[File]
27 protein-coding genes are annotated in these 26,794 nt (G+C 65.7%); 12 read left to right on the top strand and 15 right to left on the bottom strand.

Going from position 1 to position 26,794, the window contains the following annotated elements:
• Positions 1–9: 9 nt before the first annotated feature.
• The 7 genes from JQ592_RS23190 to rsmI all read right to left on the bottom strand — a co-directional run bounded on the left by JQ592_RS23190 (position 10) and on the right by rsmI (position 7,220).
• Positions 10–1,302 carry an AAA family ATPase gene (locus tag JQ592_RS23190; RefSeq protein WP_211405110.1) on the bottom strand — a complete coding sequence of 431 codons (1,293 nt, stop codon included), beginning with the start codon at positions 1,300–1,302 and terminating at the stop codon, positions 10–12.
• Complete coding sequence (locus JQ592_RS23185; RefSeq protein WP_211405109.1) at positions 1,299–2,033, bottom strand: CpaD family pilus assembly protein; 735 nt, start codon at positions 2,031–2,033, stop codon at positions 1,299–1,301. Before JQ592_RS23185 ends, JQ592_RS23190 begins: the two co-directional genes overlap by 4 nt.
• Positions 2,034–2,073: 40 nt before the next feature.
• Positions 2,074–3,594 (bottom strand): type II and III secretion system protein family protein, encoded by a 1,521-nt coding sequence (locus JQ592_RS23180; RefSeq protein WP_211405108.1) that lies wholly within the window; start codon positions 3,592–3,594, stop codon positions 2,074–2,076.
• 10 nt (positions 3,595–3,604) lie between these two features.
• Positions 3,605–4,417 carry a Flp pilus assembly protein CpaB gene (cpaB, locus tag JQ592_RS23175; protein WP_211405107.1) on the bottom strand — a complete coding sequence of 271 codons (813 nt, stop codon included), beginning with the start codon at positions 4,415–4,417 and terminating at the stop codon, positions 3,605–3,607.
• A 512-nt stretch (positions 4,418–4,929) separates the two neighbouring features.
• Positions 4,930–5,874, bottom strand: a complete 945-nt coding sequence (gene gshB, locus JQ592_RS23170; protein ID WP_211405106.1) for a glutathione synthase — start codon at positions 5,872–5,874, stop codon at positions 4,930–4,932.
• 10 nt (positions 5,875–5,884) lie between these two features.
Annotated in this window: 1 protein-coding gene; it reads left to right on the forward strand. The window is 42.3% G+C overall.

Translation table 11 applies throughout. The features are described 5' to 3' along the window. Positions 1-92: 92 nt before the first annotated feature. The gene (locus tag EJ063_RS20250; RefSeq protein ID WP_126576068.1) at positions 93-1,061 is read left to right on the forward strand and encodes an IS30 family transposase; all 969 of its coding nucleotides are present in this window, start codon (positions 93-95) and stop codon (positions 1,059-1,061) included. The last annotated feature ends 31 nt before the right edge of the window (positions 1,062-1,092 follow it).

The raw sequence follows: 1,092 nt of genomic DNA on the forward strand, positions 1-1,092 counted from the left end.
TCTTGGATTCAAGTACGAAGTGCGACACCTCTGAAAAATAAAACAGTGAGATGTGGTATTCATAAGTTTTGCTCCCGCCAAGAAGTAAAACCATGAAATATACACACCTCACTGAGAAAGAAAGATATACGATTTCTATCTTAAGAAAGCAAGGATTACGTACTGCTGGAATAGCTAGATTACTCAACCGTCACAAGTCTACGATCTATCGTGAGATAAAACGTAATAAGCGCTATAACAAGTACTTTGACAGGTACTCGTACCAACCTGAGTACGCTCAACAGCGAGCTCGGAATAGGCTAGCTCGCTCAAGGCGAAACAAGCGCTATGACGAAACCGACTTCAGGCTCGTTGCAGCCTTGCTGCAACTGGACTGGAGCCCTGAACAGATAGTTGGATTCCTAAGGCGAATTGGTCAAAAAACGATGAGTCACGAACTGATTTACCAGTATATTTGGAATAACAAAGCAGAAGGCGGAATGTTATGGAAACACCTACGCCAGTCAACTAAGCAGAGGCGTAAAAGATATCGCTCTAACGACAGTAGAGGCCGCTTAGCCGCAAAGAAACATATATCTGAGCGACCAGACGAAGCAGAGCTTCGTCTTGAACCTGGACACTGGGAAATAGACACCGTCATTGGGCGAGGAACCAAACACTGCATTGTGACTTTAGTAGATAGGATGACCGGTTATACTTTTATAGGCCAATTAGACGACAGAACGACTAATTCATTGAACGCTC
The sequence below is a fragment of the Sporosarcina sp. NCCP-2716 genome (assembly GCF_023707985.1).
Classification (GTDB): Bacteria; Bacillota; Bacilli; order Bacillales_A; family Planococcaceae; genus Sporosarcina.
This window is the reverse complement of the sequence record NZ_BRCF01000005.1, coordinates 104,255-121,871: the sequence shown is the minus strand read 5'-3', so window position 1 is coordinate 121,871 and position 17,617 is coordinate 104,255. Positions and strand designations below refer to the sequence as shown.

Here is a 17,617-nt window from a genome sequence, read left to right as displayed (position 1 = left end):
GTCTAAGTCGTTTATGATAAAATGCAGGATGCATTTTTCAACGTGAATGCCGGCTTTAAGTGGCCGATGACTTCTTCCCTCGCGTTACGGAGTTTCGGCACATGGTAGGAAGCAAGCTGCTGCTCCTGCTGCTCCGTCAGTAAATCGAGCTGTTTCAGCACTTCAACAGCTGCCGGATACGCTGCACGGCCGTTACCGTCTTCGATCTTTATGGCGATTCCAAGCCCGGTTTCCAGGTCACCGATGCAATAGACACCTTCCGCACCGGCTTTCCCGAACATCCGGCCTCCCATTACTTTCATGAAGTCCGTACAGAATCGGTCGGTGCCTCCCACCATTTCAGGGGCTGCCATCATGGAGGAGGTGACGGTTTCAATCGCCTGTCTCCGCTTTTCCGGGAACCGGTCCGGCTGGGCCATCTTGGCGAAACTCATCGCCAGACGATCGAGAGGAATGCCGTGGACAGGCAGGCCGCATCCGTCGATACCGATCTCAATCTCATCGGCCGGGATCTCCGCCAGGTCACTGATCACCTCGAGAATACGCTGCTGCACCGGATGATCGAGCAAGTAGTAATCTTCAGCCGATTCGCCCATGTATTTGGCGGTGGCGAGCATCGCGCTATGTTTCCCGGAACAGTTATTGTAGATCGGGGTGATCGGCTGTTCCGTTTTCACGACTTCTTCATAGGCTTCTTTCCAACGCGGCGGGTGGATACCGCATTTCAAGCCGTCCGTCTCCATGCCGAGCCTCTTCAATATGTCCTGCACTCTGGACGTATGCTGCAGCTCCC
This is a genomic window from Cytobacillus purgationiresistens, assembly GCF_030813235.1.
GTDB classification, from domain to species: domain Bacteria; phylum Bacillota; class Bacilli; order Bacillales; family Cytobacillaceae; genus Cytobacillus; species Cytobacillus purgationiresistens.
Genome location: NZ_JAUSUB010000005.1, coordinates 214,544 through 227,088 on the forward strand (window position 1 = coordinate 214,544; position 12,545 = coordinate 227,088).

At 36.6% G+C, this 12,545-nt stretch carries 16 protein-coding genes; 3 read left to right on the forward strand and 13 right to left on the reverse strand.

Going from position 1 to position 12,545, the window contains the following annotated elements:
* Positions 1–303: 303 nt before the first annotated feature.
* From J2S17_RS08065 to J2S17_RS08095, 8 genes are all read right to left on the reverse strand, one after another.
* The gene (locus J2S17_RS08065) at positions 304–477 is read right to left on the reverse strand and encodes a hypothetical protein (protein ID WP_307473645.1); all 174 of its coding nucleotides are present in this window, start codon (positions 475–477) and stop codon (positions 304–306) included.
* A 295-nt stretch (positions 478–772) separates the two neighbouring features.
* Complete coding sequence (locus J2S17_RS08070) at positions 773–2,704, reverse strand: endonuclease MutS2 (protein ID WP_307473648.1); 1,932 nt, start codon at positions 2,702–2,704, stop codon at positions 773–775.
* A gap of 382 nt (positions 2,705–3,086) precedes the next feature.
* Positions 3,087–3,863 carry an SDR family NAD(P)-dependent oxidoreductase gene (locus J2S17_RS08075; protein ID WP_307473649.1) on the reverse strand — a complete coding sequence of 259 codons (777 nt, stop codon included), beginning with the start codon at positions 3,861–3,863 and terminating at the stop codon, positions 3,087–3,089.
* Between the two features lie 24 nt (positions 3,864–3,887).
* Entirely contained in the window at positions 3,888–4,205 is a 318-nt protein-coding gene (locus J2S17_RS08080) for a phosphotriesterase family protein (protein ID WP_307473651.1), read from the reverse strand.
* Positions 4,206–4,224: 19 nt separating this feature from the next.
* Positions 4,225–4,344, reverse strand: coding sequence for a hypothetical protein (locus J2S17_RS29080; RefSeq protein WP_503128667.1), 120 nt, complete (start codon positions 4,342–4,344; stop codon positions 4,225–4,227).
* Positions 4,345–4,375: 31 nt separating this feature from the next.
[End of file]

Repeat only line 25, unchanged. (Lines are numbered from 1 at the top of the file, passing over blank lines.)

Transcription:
Genome location: NZ_JAUSUB010000005.1, coordinates 214,544 through 227,088 on the forward strand (window position 1 = coordinate 214,544; position 12,545 = coordinate 227,088).